Tribomaterials: Properties and Selection for Friction, Wear, and Erosion Applications
This book is about the selection of materials for applications in which interactions between rubbing surfaces or substances are a design concern. It is about the friction response of various materials under conditions that are likely in service, the wear and erosion of materials, and the testing to address friction wear and erosion (tribology) concerns. Its purpose is to review what is known about the tribology of important material systems and to show how to select appropriate materials from each family of engineering materials. The objective of the book is to learn how to design materials so that they do not fail because of tribological issues.
The terms friction, wear, erosion, and lubrication were merged into one term, tribology, in the 1960s when the Institution of Mechanical Engineers in the United Kingdom commissioned the Encyclopedia Britannica to create a word to describe the science of interacting surfaces. In this book, the prefix tribo is used. Tribology is a good word because any time surfaces rub, there are many possible interactions. Tribology includes the friction aspects, the lubrication aspects, and the damage aspects.
Countless studies have shown that the annual cost of friction and wear in developed countries ranges between 5 and 15% of the gross domestic product. Failures caused by using the wrong material are one aspect of the annual cost of friction and wear; short service life is another example (five years is often the life of an automobile), and energy losses due to friction are a huge contributor to global warming and to the annual cost of wear. Only one-third of the horsepower of an automobile engine is used in moving the vehicle on its intended path. The right material for a tribological application is important. Tribomaterials are important.
This book is written in traditional textbook style for use as a teaching text, but it can also serve as a reference for anyone who finds a friction, wear, or erosion concern to be a limiting factor in a design or in the operation of an existing machine or operation. The text in this book contains tribotesting data and tribology research that are the product of decades of work in the field by the authors, with the past 20 years in one of the United States’ best-equipped tribotesting laboratories.
A proper tribotest does not lie.
This book contains many italicized statements similar to the preceding text. The reader should take note of these because they are intended as important points.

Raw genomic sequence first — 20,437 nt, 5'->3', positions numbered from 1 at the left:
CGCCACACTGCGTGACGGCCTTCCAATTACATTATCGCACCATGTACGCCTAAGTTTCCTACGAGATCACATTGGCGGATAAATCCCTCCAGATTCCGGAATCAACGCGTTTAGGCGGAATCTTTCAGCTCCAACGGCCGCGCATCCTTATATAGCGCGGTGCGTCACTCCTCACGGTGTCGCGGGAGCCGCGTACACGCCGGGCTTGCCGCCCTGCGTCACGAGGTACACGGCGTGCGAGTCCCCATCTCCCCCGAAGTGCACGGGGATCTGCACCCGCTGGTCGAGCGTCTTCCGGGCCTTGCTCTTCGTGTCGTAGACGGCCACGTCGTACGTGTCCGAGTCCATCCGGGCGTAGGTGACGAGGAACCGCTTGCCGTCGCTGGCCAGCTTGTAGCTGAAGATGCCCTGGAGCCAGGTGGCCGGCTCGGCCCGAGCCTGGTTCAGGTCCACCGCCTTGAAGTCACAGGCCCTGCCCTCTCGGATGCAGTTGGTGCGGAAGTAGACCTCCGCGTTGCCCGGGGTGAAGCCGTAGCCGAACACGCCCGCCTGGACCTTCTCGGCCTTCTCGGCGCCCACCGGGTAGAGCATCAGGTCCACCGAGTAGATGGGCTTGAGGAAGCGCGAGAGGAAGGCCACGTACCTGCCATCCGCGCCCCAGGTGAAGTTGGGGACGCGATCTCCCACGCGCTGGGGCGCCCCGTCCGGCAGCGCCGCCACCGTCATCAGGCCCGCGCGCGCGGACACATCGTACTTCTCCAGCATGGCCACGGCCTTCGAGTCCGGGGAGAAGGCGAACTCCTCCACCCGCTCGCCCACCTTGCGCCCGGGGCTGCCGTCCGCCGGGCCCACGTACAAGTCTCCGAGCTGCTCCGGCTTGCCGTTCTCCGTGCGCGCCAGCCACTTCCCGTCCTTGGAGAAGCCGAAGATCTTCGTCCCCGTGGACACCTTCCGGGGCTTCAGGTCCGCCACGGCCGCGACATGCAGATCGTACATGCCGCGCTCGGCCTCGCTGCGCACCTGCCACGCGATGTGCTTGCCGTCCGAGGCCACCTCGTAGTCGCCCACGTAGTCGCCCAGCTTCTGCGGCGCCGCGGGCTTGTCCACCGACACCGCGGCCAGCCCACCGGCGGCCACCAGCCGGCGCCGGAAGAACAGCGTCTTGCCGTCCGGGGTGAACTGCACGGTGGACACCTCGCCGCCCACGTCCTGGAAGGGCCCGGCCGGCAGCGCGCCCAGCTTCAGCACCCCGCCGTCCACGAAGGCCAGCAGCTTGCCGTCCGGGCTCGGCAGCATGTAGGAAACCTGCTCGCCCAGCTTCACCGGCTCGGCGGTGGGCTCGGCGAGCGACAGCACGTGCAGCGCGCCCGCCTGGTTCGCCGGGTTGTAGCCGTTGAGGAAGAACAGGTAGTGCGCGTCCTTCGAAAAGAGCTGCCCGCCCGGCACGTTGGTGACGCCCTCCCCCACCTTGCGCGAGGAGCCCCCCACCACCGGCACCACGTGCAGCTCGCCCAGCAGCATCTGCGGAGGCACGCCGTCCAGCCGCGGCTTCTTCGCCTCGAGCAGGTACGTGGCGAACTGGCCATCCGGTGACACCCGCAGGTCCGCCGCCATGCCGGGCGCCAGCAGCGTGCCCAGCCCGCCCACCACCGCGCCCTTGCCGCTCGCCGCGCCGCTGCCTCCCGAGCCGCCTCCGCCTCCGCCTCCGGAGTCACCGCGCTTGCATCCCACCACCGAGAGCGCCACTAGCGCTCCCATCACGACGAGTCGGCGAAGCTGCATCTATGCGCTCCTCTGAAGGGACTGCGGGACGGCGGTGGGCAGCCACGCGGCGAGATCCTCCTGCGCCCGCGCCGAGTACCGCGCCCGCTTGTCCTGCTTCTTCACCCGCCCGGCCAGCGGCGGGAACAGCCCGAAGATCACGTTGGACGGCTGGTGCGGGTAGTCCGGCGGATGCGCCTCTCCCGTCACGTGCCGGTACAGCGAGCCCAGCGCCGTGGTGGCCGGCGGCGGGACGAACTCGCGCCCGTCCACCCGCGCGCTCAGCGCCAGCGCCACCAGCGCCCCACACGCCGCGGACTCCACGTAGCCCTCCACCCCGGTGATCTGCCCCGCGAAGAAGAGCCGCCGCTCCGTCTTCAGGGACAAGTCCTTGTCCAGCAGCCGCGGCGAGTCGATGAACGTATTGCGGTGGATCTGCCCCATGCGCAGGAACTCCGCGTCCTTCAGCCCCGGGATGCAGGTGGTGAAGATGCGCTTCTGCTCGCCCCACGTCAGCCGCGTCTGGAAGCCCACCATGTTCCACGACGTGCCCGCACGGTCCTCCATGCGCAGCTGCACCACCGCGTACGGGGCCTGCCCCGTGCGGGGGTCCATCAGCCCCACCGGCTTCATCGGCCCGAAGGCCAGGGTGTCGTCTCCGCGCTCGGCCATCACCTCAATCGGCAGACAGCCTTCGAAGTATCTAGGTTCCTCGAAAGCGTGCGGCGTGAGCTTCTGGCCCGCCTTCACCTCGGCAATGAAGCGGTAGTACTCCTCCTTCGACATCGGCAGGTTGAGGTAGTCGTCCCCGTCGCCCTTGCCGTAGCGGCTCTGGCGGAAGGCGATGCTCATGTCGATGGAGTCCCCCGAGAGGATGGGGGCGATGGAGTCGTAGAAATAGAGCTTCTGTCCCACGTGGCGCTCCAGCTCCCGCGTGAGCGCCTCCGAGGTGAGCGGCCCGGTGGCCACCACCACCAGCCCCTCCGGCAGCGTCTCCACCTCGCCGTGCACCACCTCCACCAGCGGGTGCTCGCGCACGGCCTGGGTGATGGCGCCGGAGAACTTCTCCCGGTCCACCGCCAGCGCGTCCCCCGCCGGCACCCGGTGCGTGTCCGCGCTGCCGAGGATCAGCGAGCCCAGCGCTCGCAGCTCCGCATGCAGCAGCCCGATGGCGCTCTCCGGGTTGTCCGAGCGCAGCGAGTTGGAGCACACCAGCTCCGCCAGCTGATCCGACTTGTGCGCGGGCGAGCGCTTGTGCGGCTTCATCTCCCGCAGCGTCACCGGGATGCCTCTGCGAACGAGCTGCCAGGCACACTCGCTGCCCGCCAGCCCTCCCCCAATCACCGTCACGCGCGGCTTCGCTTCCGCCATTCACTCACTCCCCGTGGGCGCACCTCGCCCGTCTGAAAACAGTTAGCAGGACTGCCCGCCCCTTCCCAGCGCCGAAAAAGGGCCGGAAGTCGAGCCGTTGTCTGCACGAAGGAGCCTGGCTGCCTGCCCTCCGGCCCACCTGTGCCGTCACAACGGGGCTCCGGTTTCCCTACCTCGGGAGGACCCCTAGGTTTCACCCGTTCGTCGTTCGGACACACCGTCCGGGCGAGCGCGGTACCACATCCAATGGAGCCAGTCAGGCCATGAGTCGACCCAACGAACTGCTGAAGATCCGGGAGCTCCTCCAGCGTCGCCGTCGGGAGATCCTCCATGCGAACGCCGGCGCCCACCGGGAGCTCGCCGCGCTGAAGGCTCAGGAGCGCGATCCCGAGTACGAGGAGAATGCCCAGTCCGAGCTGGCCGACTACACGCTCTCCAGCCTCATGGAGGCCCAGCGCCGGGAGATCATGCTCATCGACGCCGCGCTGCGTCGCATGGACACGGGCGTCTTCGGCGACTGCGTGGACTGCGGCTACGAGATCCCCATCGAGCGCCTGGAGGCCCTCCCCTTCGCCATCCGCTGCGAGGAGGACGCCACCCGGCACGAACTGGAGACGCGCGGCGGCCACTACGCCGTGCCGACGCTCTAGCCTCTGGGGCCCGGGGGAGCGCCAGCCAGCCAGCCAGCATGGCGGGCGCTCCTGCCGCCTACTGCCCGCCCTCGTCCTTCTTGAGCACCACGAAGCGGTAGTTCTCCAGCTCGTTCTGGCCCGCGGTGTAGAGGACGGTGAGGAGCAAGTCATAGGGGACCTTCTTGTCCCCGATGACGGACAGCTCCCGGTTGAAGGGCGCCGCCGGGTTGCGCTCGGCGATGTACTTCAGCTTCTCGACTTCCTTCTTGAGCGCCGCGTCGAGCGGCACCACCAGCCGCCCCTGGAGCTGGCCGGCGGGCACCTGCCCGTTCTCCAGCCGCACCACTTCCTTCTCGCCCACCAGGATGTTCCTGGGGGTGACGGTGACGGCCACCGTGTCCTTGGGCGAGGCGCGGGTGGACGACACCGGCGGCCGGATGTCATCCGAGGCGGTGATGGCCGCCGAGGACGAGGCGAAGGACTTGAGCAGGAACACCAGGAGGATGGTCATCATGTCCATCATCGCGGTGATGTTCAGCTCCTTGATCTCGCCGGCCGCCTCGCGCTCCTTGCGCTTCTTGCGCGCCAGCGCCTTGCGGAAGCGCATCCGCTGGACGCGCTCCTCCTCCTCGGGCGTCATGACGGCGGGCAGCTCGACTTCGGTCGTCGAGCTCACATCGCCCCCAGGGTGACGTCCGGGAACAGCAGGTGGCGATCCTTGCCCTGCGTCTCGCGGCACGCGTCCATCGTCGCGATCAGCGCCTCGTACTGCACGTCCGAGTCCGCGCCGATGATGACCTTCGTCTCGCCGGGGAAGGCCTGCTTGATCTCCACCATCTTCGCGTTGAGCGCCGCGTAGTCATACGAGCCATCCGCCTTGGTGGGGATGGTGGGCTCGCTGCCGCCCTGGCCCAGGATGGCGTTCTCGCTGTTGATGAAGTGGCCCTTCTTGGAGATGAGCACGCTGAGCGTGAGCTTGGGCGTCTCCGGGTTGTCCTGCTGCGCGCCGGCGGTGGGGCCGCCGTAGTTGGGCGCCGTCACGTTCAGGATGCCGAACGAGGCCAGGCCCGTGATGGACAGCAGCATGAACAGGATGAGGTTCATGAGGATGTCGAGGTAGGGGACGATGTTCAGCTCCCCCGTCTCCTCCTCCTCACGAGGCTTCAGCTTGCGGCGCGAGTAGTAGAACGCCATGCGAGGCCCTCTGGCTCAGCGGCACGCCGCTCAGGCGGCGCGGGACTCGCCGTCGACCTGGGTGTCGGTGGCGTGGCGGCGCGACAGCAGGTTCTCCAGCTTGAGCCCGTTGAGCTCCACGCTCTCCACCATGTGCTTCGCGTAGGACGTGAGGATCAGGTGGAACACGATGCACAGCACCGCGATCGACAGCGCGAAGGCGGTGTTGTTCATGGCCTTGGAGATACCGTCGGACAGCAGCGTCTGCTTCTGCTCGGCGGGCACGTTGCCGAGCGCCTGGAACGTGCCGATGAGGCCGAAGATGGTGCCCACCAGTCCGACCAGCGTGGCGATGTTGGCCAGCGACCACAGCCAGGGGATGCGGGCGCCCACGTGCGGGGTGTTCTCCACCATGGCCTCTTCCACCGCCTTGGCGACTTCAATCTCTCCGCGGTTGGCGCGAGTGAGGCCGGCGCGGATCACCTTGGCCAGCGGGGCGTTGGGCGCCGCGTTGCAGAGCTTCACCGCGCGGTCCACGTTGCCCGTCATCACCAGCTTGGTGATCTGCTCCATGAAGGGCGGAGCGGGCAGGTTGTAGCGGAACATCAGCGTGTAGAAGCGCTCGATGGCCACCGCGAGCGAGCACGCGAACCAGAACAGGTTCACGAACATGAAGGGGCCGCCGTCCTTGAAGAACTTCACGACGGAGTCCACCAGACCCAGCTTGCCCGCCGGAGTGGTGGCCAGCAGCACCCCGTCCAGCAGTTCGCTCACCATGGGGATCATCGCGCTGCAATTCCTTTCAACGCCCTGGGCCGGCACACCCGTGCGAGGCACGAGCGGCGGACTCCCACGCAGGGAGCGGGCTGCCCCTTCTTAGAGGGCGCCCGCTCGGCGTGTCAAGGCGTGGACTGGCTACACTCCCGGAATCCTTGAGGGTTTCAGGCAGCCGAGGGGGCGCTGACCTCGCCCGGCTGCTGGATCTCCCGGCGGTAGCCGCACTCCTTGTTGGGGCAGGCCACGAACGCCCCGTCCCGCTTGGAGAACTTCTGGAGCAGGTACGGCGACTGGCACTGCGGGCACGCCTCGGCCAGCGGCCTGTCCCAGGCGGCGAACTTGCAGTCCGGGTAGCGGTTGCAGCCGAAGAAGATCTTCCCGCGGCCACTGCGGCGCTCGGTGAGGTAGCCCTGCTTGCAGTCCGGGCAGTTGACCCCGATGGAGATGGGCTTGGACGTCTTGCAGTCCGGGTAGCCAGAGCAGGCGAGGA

Laboratory tests that correlate with service and the results from these tests are presented in each chapter as selection aids.
Most of the test results used to compare the response of different materials to tribotests are historical data from papers presented by the authors at various conferences over the past 40 years or so. Some wear and friction studies were conducted at Bud Labs specifically for this book.
The book is organized with chapters on each of the important families of engineering materials that have utility in addressing tribology problems, such as copper alloys, cast irons, stainless steels, plastics, elastomers, ceramics, cermets, and coatings. A chapter is included on biotribology because it is an emerging part of engineering. There are many materials selection issues in biotribology because of corrosion and patient-reaction issues.
This book contains chapters on the types and mechanisms of friction, wear, and erosion, as well as a chapter on tribotesting. The latter illustrates how laboratory testing can supply needed selection information. The book concludes with a chapter on the tribology of lubricants and another on the materials selection process. The lubrication chapter is intended to introduce the subject to readers who are lubricant users rather than lubricant formulators. The last chapter presents methodology to quantify candidate properties by using a selection matrix.
Each chapter contains a chapter summary with a glossary, takeaway concepts, questions for discussion, references, and selected references.
The engineering units used are generally SI and English, in keeping with the style of Friction, Lubrication, and Wear Technology, Volume 18 of ASM Handbook, 2017. However, many of the historical graphs and tables are presented in the units used in the original studies; this was done to prevent possible conversion errors. In addition, small dimensions are given only in nanometers, micrometers, or millimeters, and small forces are in Newtons. This is because the authors feel these units are the most appropriate.
Tribology is a unique field. The interactions between rubbing surfaces can be very complicated and unpredictable. However, laboratory testing and industrial experiences have shown that most engineering materials have niches in which they perform well. This book is an attempt to share this accumulated knowledge and, in doing so, to help readers produce designs without tribological issues.
Steven T. Budinski